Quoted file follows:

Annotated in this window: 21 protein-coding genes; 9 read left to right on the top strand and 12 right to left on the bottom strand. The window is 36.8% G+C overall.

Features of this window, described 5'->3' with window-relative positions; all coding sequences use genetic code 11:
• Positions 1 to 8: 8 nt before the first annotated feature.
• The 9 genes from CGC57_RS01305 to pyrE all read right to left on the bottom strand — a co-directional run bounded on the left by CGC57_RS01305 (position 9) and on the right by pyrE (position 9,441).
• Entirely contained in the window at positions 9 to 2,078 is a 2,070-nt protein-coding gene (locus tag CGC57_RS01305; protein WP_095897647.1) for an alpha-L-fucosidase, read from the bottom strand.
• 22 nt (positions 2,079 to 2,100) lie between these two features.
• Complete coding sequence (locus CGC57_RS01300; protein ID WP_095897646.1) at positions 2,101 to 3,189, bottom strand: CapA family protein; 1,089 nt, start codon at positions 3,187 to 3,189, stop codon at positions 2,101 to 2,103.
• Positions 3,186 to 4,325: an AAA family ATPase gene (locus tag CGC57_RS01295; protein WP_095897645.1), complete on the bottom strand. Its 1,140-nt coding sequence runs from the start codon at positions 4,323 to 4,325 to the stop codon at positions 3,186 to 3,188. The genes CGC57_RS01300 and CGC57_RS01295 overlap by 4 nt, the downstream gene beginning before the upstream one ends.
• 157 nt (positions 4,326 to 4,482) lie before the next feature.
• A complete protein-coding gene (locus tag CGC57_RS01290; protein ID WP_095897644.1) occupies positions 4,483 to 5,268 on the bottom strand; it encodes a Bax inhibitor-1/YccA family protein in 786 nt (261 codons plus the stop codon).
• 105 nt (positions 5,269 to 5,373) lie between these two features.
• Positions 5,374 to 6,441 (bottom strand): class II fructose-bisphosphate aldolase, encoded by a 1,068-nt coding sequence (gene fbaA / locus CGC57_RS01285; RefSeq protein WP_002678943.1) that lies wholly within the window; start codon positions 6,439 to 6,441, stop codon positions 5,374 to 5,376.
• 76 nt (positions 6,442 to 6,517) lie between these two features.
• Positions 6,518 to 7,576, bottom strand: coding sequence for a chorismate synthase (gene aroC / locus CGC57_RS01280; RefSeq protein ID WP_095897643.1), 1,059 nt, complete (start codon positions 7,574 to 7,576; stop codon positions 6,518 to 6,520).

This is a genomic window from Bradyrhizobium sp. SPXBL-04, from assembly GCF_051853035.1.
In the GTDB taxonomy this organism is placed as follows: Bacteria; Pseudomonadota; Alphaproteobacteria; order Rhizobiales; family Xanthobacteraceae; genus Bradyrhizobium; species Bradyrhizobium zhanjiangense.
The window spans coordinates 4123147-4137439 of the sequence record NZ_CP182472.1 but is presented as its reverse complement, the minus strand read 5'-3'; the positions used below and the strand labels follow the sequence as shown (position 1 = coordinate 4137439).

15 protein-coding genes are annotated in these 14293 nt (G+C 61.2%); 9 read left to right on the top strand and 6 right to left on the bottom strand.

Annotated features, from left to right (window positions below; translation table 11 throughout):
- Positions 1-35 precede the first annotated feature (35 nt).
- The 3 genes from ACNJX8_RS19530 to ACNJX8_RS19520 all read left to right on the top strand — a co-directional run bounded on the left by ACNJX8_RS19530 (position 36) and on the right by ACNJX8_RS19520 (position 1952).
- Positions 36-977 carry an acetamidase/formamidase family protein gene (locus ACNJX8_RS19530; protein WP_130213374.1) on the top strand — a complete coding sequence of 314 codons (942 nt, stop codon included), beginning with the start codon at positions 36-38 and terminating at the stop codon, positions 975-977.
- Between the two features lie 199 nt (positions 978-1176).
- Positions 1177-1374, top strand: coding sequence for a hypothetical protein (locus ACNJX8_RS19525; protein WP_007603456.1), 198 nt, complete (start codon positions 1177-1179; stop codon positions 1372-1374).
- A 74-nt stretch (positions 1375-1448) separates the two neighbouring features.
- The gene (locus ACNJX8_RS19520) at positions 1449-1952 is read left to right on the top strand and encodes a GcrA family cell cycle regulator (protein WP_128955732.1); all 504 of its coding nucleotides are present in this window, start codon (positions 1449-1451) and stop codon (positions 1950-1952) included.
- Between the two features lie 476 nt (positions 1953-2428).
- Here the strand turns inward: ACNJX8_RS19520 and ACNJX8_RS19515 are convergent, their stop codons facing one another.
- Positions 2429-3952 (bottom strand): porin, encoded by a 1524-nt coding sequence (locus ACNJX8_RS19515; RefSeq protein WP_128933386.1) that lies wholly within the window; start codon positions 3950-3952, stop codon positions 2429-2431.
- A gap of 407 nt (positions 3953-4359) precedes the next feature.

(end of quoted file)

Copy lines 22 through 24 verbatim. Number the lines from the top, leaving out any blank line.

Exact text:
- Positions 36-977 carry an acetamidase/formamidase family protein gene (locus ACNJX8_RS19530; protein WP_130213374.1) on the top strand — a complete coding sequence of 314 codons (942 nt, stop codon included), beginning with the start codon at positions 36-38 and terminating at the stop codon, positions 975-977.
- Between the two features lie 199 nt (positions 978-1176).
- Positions 1177-1374, top strand: coding sequence for a hypothetical protein (locus ACNJX8_RS19525; protein WP_007603456.1), 198 nt, complete (start codon positions 1177-1179; stop codon positions 1372-1374).